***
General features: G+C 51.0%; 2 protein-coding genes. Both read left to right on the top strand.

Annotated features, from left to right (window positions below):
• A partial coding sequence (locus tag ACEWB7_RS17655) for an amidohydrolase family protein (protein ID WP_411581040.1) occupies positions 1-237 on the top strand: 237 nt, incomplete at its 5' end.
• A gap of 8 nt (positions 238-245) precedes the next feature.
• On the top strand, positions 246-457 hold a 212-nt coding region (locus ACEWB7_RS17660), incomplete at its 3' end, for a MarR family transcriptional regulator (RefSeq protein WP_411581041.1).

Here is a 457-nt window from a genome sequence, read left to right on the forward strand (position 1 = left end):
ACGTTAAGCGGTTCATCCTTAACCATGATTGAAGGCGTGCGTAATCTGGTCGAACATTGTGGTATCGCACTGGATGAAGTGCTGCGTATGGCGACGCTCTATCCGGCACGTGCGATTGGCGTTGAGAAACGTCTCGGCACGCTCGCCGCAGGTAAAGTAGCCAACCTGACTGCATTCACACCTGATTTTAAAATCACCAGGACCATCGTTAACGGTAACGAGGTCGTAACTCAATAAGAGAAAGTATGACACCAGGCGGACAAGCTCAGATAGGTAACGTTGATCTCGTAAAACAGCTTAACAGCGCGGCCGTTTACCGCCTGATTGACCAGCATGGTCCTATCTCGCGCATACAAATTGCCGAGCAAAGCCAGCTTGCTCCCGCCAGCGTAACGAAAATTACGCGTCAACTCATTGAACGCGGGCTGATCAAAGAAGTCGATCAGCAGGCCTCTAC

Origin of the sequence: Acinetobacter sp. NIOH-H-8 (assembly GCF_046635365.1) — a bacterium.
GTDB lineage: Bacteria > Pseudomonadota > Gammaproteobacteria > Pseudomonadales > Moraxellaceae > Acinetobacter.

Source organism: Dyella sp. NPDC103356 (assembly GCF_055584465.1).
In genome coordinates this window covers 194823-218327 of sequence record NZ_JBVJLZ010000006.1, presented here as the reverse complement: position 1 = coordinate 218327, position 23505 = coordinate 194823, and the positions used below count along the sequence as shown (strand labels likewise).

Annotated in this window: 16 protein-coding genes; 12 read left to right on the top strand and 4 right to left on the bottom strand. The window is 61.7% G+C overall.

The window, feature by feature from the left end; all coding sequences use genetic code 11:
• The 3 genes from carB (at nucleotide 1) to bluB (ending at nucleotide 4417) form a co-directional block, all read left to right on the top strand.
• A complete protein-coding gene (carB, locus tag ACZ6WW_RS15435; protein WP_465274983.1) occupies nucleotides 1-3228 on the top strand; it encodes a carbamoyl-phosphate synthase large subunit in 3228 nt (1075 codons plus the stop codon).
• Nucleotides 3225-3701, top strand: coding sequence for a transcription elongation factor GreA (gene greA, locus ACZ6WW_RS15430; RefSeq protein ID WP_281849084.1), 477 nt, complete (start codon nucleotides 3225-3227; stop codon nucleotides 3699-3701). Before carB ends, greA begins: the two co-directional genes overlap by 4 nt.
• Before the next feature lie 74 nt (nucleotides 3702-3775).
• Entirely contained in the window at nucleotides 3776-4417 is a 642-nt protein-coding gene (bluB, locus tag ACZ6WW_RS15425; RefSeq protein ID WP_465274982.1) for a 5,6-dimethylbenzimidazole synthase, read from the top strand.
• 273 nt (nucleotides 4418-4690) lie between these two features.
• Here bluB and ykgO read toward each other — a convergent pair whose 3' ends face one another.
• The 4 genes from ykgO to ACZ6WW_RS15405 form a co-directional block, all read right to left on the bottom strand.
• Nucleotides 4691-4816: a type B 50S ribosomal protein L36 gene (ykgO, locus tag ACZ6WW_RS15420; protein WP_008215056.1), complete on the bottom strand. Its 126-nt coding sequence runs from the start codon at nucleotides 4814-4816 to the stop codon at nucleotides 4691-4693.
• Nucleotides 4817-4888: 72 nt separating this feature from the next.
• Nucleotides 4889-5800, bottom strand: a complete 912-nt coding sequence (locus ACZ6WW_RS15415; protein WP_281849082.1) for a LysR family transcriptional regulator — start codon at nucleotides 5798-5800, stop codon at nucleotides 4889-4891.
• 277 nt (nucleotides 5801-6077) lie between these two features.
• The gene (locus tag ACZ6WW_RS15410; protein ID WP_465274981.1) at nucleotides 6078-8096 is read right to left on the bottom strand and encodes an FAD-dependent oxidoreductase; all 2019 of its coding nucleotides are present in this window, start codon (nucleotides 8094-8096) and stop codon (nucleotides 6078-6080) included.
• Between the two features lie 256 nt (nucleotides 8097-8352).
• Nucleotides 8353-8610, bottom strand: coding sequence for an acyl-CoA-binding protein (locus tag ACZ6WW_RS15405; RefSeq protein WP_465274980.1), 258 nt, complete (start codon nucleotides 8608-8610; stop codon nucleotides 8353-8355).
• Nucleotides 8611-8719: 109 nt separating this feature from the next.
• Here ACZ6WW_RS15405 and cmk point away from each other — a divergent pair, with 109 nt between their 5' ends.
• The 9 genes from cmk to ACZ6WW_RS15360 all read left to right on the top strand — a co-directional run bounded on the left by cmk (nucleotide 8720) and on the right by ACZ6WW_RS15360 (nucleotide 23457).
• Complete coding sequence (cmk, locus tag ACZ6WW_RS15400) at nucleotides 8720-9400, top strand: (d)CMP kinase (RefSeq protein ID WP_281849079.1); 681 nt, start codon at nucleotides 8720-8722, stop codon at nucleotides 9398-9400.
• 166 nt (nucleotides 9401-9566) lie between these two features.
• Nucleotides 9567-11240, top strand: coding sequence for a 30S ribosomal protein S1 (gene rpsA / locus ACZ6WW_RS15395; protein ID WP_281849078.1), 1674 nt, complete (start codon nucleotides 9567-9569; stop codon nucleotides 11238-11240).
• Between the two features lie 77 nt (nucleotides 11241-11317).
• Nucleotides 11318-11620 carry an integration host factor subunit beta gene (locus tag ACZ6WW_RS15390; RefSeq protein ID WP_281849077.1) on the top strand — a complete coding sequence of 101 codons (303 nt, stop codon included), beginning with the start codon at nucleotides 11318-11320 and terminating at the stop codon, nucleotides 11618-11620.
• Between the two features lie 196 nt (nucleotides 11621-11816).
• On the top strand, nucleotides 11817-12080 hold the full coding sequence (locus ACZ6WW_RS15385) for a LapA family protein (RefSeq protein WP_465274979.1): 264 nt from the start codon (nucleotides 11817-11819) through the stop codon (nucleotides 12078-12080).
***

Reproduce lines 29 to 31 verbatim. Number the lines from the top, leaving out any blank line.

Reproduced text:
• Nucleotides 8611-8719: 109 nt separating this feature from the next.
• Here ACZ6WW_RS15405 and cmk point away from each other — a divergent pair, with 109 nt between their 5' ends.
• The 9 genes from cmk to ACZ6WW_RS15360 all read left to right on the top strand — a co-directional run bounded on the left by cmk (nucleotide 8720) and on the right by ACZ6WW_RS15360 (nucleotide 23457).